Otherwise, I might redirect my consciousness for a moment to explore. To allow the thought to land. Mental space is critical to allow notions to fully form into tangible thoughts and ideas.

3.    Catch and Release

Once we have created space for a thought or idea, we have to catch it. Frequently, we aren’t in the space to do that.

In those meetings, for example, the idea could come and be gone in an instant. In the shower, getting ready to sleep, driving, or walking, when we’re finally quiet, the ideas might pop up and then disappear.

No matter when an idea hits, it’s important to capture it in the moment. With whatever we have available to us.  In the car, I might dictate a text. Walking I’ll type or use a voice memo. My desk has a stack of notepads, 3×5 cards, and post-its. I have a friend that keeps markers in the shower to write on the walls.

Wherever we have our inspiration, it’s important to have tools. Otherwise, we release ideas back into the wild to find another home.

4.    Take Action

Writing an idea down is a great step, but it won’t go anywhere if we don’t feel compelled to act. The closer to having an idea that we take action, the more likely it is that we will make it real.

Maybe there isn’t time right now. Then as soon as possible, we capture as many concepts and thoughts about the idea as we can. Maybe we determine what can be done now or delegated to move the idea forward.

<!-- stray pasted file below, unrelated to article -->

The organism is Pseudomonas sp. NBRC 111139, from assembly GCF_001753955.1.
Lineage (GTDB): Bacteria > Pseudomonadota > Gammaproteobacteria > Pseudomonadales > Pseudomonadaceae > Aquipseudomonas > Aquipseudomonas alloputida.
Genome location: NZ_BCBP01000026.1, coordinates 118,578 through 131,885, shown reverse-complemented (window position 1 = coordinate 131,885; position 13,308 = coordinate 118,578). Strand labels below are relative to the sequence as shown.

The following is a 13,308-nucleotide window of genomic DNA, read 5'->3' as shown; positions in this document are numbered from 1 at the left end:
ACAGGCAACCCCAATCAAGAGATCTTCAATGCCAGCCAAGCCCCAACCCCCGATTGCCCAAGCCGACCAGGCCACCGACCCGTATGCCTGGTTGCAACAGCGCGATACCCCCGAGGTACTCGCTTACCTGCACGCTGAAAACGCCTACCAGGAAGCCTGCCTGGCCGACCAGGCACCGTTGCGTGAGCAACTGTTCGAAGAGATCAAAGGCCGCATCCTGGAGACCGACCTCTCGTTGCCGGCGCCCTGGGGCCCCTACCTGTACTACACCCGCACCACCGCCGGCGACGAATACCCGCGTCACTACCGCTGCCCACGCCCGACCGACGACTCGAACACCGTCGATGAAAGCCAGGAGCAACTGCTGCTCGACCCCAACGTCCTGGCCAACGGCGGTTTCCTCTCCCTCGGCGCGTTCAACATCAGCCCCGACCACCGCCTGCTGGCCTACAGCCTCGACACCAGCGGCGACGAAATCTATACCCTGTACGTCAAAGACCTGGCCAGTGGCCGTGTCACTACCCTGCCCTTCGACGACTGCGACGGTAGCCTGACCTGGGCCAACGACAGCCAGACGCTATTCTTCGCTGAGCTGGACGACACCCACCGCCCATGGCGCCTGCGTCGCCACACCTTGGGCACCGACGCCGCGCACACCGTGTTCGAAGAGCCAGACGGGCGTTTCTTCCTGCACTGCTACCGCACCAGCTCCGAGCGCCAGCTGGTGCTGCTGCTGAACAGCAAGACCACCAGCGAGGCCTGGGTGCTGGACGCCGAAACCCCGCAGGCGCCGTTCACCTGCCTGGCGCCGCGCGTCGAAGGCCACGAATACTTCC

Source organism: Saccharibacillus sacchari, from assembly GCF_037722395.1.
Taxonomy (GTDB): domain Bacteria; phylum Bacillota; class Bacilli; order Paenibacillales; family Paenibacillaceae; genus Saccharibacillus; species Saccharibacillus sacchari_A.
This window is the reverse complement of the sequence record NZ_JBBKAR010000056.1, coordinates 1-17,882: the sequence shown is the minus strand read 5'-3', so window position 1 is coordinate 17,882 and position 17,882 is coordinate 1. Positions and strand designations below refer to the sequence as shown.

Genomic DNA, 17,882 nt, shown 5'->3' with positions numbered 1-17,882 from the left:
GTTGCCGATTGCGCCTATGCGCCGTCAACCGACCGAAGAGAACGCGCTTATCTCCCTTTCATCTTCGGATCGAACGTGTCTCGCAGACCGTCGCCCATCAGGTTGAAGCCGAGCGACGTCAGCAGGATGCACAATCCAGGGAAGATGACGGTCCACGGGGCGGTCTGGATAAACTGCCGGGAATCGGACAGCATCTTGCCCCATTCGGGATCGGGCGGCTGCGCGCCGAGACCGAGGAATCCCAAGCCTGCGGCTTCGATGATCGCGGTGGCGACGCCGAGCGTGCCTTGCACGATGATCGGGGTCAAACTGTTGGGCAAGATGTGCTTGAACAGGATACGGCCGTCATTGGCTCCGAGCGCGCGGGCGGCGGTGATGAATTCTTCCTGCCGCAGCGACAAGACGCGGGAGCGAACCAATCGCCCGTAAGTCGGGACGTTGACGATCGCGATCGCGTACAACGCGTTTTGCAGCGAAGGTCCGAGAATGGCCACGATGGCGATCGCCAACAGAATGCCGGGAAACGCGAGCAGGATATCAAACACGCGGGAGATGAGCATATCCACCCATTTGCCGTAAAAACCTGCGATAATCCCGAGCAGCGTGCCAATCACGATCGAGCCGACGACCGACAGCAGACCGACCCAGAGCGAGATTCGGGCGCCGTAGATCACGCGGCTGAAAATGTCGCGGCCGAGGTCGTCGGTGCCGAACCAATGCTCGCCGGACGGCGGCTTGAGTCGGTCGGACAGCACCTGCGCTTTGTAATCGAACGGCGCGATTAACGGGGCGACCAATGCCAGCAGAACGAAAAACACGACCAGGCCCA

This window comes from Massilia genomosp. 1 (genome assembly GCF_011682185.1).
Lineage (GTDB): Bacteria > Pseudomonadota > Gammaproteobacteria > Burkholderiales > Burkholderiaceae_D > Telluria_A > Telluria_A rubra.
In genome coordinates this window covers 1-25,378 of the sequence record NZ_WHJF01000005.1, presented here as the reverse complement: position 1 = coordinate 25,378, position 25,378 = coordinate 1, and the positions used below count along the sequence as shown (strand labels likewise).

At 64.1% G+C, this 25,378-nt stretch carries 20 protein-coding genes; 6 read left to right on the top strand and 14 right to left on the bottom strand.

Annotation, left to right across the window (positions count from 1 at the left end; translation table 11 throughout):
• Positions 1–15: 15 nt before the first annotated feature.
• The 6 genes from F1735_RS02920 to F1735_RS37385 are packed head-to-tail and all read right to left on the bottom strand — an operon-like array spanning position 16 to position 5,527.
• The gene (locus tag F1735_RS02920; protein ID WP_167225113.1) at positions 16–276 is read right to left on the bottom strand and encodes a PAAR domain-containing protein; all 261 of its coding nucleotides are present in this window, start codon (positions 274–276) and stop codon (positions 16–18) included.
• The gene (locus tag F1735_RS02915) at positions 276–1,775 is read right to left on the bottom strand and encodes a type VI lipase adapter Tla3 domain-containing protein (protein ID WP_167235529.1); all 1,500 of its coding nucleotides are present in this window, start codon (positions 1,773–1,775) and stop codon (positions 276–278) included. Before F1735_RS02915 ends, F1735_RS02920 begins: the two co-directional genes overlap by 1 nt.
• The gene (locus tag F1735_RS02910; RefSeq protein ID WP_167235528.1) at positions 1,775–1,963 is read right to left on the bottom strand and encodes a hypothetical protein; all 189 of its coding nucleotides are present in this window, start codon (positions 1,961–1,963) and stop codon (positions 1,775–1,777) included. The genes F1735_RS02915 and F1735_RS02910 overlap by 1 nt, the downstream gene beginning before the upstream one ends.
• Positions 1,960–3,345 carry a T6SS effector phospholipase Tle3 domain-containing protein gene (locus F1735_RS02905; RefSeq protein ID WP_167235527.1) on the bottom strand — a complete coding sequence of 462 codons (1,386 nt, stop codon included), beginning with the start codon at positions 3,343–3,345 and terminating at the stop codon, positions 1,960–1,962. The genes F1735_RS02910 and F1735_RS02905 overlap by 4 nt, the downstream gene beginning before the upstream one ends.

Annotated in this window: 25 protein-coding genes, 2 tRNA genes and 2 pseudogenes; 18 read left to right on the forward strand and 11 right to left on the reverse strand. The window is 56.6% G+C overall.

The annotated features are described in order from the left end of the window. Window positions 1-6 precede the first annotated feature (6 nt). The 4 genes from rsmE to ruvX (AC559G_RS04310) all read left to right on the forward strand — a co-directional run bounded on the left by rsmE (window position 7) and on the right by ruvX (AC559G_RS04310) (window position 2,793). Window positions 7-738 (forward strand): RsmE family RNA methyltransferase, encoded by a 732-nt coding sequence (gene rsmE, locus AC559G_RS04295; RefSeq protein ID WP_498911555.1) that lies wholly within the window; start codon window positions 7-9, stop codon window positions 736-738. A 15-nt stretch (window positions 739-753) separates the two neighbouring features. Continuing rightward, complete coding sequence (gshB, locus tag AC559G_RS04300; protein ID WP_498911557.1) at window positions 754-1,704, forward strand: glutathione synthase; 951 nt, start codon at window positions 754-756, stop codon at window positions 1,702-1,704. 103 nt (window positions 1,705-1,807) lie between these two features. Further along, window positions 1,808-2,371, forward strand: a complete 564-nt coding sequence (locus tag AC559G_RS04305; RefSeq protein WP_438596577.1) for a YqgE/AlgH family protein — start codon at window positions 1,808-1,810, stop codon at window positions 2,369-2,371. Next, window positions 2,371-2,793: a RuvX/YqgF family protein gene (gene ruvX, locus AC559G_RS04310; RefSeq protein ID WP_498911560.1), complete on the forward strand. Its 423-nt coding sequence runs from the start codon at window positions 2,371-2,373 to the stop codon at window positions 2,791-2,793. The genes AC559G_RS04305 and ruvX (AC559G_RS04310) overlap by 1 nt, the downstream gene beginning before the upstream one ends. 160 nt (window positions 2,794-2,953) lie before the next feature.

If we have competing priorities, we may have to defer an idea. It’s still critical to capture whatever thoughts we can now, so that we can tap back into that energy later. Otherwise, it’s more likely that the idea will end up in the delete pile.

Some ideas have an expiration date. We also have finite energy and have to prioritize where we put it. If our idea is looking for a home, it may find one elsewhere with someone ready and able to act now. If we think it’s that important, then we have the option to make time or get help to move it forward.

4 steps from ideation to delivery

Moving from the world of ideas to the world of action

In the last few months, 2-3 new ideas surface each week and end up on 3×5 cards. They may contain a quote or potential title. Some are filled front and back with musings.

On quiet weekend mornings, the cards come out. I begin framing what inspires me most in that moment. The others get some creative attention for titling and imagery. Often, this inspires me to keep going down the writing path if I have the time.

I allow myself to fill the funnel and catch new ideas at any moment. I make time to take action on specific days and prioritize what I focus on first. That means some ideas end up in the delete pile eventually, if I never get to them or am no longer excited when the time comes.

Ironically, I made a huge mistake on this article. I was almost finished when my laptop suddenly rebooted. So frustrating! I could have put it aside, but I knew the same words that were flowing just moments ago would be lost.

The article could very well have become a delete. Instead, I started over and maybe ended up with something better. If the idea was going to land, I wanted it to land with me.

We don’t have to be a creative to receive new ideas and inspiration for our lives and work. We all have the opportunity to follow the four steps from ideation to execution:

  • Fill the funnel
  • Quiet the mind to receive them
  • Capture the ideas when they come
  • Commit to action

By Kristin Hendrix